Sunday, June 26, 2016

Shark week is here again, and I love it!

I just cannot help it,  I have always been fascinated by these misunderstood creatures who appear to extract fear and panic in the majority of the world's population.

So in honor of Shark Week 2016, lets take a look at the Wobbegong, the common name for the 12 species of carpet sharks in the Orectolobidae family. Orectolobidae is Greek for stretched-out lobe.

You can read my other shark posts here and here including shark dissection.

I decided to start out with the Wobbegong mostly because the name sounds like a Dr. Seuss book character.  The name actually was given to the species by Australian Aborigines.  In Australian the word Wobbegong translates into shaggy bearded (wobbies).

~There are 12 species of Wobbegongs, a.k.a. Carpet Sharks.
~Documentation dates this species of shark as far back as 100 years.
~The live in coral reefs, seagrass, and sandy bottoms of the ocean usually in the West Pacific Ocean (shallow waters around Indonesia and Australia for 11 of the Wobbegong species and you can find the Japanese Wobbegong (Orectolobus japonicus), obviously, around Japan.
~Their size ranges between 2 feet and 6 feet long.  The record for largest Wobbegong is 10 feet with the smallest being 2.5 feet.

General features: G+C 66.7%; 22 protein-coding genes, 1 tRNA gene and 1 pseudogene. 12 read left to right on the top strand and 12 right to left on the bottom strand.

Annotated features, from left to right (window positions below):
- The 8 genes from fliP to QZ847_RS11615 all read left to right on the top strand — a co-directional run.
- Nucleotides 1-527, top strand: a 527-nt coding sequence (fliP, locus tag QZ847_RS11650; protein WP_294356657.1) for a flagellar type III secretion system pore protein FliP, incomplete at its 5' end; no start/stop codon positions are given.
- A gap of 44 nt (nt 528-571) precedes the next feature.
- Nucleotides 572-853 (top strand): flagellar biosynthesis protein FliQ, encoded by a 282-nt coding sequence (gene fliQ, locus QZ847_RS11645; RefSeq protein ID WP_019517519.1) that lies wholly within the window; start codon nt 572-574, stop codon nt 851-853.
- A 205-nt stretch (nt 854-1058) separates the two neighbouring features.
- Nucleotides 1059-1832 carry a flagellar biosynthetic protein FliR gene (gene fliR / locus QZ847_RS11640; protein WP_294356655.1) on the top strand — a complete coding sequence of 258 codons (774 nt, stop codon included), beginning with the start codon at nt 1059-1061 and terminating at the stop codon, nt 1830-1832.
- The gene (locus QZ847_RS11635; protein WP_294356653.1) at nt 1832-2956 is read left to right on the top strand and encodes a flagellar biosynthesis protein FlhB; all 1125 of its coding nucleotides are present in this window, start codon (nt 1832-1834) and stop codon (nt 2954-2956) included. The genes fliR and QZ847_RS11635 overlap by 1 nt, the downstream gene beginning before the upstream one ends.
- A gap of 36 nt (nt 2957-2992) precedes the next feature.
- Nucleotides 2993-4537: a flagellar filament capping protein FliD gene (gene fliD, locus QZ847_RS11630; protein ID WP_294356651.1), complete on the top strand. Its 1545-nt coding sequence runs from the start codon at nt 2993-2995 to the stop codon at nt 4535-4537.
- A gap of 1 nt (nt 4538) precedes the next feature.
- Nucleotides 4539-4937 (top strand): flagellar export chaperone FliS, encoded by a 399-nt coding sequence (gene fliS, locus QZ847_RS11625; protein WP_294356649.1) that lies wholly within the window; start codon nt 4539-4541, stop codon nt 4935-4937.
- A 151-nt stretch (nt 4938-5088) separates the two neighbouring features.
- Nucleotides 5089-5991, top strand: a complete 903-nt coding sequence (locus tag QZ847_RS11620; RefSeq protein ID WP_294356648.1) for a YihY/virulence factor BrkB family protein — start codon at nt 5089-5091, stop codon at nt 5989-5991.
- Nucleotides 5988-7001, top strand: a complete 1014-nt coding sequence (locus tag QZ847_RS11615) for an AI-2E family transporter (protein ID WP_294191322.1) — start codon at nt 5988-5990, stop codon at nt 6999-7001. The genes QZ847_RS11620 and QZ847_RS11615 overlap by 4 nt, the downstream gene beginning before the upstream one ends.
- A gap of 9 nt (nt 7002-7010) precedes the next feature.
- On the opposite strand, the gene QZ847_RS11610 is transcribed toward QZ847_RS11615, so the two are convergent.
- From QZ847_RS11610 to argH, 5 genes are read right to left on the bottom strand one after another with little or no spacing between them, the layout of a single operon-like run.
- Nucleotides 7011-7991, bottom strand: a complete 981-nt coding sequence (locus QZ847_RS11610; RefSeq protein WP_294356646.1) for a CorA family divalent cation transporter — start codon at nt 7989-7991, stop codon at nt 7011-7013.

~They graze on octopus, crab, lobster, and fish.
~Wobbegongs easily blend in to their environment making meal time very easy for them which is a good thing because they are said to be extremely lazy.  They have brownish or greenish skin, they are highly patterned, and they lay flat on the ocean's floor.  Perfectly camouflaged.
~Wobbegongs give birth to pups (Ovoviviparous).  Each litter consists of 20 pups.  Total gestation period is between 10 months and 11 months.  They are around 8 inches long at birth.  The current record for most live births by a Wobbegong is 53 pups.  After they are born, they are on their own.  They stick together until they learn to find food on their own.
~Their lifespan is not exactly known.
~The status is near threatened due to habitat destruction.
~They are nocturnal.  It is believed they have poor eyesight.
~Like the Great White, Wobbegongs breath by taking water in their mouths and pumping it through their gills.  They have five gill slits.
~Rumor has it that Wobbegongs make good pets.  Pet Wobbegongs only need to be fed twice a week but it has to be a live fish on a stick.
~Wobbegongs are caught for their meat, and their beautiful skin is used to make leather. BOO!

 Eucrossorhinus dasypogonTasselled wobbegong shark
Northern Wobbegong
Spotted Wobbegong Shark
Japanese Wobbegong
As you can see, the Wobbegong is a pretty unique and special fish.  Find out more from the links below. 
Happy Shark Week.............

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Thanks for horsing around with me. You really never know what you will get when you read my blog so thanks for stopping by.